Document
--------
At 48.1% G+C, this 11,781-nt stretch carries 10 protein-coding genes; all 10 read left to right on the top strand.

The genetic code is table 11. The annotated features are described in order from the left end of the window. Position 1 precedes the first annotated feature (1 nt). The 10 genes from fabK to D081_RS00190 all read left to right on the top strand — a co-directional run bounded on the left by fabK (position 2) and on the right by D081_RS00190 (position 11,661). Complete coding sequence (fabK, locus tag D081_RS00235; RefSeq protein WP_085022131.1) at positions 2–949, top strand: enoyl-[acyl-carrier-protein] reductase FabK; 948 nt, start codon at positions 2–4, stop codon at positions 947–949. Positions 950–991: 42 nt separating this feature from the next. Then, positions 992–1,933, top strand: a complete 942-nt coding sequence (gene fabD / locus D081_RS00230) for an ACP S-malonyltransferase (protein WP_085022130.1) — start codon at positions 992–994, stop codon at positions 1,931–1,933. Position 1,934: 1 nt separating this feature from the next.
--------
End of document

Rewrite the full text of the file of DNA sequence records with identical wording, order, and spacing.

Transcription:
At 48.1% G+C, this 11,781-nt stretch carries 10 protein-coding genes; all 10 read left to right on the top strand.

The genetic code is table 11. The annotated features are described in order from the left end of the window. Position 1 precedes the first annotated feature (1 nt). The 10 genes from fabK to D081_RS00190 all read left to right on the top strand — a co-directional run bounded on the left by fabK (position 2) and on the right by D081_RS00190 (position 11,661). Complete coding sequence (fabK, locus tag D081_RS00235; RefSeq protein WP_085022131.1) at positions 2–949, top strand: enoyl-[acyl-carrier-protein] reductase FabK; 948 nt, start codon at positions 2–4, stop codon at positions 947–949. Positions 950–991: 42 nt separating this feature from the next. Then, positions 992–1,933, top strand: a complete 942-nt coding sequence (gene fabD / locus D081_RS00230) for an ACP S-malonyltransferase (protein WP_085022130.1) — start codon at positions 992–994, stop codon at positions 1,931–1,933. Position 1,934: 1 nt separating this feature from the next.